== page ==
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Finding Temporary Office Space After Harvey Is Unlike Any Storm Before

Houston Office

A week after the rain stopped and clouds broke, areas of Houston remain underwater. Between government agencies ramping up operations, insurance companies kicking into high gear and businesses flooded out of their offices, brokers around Houston are scouring the market for vacancies in which to place temporary offices. But the expanded role of technology is changing the usual post-crisis need.

Energy Corridor District flooding

The hardest-hit office area has been around the Energy Corridor due to its proximity to Houston's Addicks and Barker reservoirs, which have been releasing water on surrounding areas to maintain the integrity of the structure. 

“I’m getting flooded with emails about folks needing space,” Energy Corridor President David Hightower said, with no pun intended.

The Energy Corridor District itself is among those in need of temporary space, Hightower said. District officials have been unable to reach their second-floor offices at Memorial and Eldridge.

That has not stopped work though. “We’ve been working with brokers, fielding calls on behalf of the city,” Hightower said. “I spoke with the mayor’s office last Friday about public agency needs, finding them space. We want to help and give them the first shot at it.”

NAI Partners partner Dan Boyles Jr.

NAI Partners partner Dan Boyles Jr. has been fielding several calls from clients whose buildings were down. Boyles worked with NAI to open its own doors to one of his clients who needed temporary space. But for most office tenants, Boyles said temporary space will not be needed. Despite a few problem spots, Houston’s commercial real estate market has gotten lucky.

“It’s more of an issue of water being in the mechanical or electrical system. Generally, those things are short term and in most cases, the problem will be resolved before we could complete a search,” Boyles said.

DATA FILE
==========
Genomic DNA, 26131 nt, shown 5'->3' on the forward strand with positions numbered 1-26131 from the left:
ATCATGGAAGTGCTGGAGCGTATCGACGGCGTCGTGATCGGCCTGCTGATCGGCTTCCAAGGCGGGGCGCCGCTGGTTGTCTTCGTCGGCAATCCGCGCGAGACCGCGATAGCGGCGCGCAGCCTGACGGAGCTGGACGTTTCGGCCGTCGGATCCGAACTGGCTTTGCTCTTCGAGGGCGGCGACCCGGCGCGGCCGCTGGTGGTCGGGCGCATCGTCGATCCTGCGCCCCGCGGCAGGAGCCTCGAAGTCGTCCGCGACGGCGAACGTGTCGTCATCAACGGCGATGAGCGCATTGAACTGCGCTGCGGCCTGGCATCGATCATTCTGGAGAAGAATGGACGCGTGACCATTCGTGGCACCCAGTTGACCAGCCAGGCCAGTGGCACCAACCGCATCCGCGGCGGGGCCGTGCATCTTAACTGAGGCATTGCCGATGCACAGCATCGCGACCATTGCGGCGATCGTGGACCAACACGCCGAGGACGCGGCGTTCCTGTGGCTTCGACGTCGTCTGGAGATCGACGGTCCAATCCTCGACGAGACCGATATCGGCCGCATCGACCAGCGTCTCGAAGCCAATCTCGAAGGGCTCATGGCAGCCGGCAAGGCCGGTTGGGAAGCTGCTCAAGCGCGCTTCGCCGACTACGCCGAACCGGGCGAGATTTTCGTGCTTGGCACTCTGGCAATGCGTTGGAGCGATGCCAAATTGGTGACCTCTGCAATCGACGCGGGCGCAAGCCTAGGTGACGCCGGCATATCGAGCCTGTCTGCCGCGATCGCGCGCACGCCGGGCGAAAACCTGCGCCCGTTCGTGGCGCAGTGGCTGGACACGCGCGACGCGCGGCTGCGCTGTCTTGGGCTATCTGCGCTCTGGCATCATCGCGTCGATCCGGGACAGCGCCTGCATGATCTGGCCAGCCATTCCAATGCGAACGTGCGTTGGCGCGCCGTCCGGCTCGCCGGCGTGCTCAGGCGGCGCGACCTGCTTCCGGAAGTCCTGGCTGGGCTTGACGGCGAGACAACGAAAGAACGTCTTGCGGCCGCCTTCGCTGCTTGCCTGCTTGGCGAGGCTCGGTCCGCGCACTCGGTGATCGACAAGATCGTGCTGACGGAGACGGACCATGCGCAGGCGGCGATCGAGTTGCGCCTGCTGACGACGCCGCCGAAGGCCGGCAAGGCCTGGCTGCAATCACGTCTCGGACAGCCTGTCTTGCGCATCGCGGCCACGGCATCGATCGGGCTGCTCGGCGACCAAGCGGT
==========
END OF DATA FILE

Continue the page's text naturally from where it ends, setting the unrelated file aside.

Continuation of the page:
Flooding in The Heights

Employees are also relying on technology and working remotely rather than seeking temporary space.

“One thing I found out during this storm is how much you can get done from home,” said Boyles, who has been working remotely himself. With the connectivity from new technology and the cloud, working remotely has never been easier, allowing many operations to continue without a physical office space.

During previous storms like Ike and Allison, companies could not rely on smartphones, Skype, Slack or the cloud. With the proliferation of the connected office, working remotely has become a critical component in many operations. According to Global Workplace Analytics, 50% of the U.S. workforce holds a job that is compatible with telecommuting, with approximately 25% of the workforce telecommuting with some frequency. 

There will be some short-term increase in demand (physical space often required!) from companies setting up shop specifically for Harvey relief. Boyles has been working with a nonprofit on setting up space to collect supplies for children affected by Harvey, and is finalizing a lease with the operation near IAH. His colleague Griff Bandy represents GEICO and has been scouring Houston for the right facility to house vehicles that were flooded for adjustment and long-term salvage.

It will take property managers and brokerage firms weeks to fully assess their portfolios and assess the need for new/short-term office space. But the aftermath of Harvey has been nothing like previous storms in Houston thanks in large part to advancements in technology that have helped H-Town hold it down.